Speaking of the NBA, early entrants have been the single-most important factor for any of Howland's poor years at UCLA. Out of those 11 NBA players previously mentioned, only 2 of them stayed in school for all 4 years (Ryan Hollins and Darren Collison). No other Division I head coach has lost that much talent to the NBA, which has crippled UCLA teams over the past 5 years.
During the 2008 season, had no one left early for the NBA, Howland and UCLA could've fielded a team featuring Kevin Love, Jordan Farmar, Arron Afflalo, Darren Collison, Russell Westbrook, Luc Richard Mbah a Moute, and Jrue Holliday. Look at that line-up for a second. That's a full 7 man rotation of NBA players playing college basketball. With that lineup, Howland may have finally broken through and won an NCAA Championship (to go along with his 3 consecutive Final Four appearances). Instead, guys left early, and Howland had bits and pieces of players here and there to work with. Take this year for example, Malcolm Lee and Tyler Honeycutt could've (and maybe should've) stayed at UCLA. This season would be dramatically different with those two players on the roster.
While it may be time for Howland to change his recruiting approach, it's certainly not enough to get him fired. Players with NBA talent rarely stay for four years nowadays, so while elite players are definitely needed, Howland should be filling his roster with a mixture of talent and role players who will stay for four years and give the program some consistency. Because as we all know at the end of the day, it's about wins and losses, and not about petulant players transferring because they aren't getting enough playing time. If the Bruins were headed to the NCAA tournament this year, the SI story would've been a mere blip on the radar, quickly fading away because the players in question are no longer with the team, and because they're winning games. The story gains traction when the team is struggling.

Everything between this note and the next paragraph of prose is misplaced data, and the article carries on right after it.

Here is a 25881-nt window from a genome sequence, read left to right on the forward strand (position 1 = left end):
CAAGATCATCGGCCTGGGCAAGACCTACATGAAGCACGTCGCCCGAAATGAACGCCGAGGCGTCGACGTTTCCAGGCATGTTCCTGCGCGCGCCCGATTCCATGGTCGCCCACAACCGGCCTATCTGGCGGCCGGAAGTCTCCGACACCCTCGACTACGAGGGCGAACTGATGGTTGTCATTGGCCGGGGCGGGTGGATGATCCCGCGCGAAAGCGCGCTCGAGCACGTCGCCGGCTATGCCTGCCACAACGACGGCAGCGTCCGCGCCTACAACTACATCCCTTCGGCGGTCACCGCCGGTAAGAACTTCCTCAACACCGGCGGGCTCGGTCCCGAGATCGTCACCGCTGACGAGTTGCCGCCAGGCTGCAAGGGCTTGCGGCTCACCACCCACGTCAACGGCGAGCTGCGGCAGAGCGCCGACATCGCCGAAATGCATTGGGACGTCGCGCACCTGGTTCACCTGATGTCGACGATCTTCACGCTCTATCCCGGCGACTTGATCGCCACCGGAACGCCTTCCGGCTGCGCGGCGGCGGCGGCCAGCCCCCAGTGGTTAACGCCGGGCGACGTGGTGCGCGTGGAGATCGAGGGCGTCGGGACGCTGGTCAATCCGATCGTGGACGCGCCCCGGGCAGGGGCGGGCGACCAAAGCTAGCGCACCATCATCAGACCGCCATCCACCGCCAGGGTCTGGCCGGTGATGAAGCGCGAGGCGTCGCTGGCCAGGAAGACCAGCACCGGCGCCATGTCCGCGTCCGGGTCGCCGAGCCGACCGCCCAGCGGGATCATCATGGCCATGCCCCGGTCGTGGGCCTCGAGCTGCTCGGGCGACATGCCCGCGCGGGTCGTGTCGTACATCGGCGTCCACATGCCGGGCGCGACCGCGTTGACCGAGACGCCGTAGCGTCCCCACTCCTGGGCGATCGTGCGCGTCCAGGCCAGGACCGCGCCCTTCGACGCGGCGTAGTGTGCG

Firing a coach should still be viewed as a dramatic step though, instead of a knee-jerk reaction after a poor season or two. Good college coaches are hard to find, and getting rid of yours doesn't necessarily mean that another one can be found. Programs can be set back up to five years by a coaching change, with recruiting losses, transfers, and the stigma of a rebuilding program being off-putting to many recruits.
Look no further than to UCLA's crosstown rival USC for what a coaching change can do to a program. After USC stopped actually paying their players and made a coaching change to Kevin O'Neill, they've had a difficult time keeping their program relevant. Mired in one of their worst seasons in history (6-26, 1-17 in Pac-12 Conference play), the Trojans season has largely been swept under the rug with little local or national attention. Apathy might be worse than bad SI articles though, as USC's recruiting class is looking a little paltry.
Ben Howland has had a fair amount of highs and lows during his tenure at UCLA. From Finals Fours to NCAA Tournament-less seasons, and even condemning major magazine articles, he has rarely had a dull moment in Westwood. But for those calling for the firing of the coach with the second highest number of wins in UCLA history, be careful what you wish for.
- Mark Slattery is a Senior Writer for ChatSports.com, as well as the co-founder, writer, and editor of the award winning sports and travel websitewww.coupleofsports.com. Follow him on Facebook and Twitter.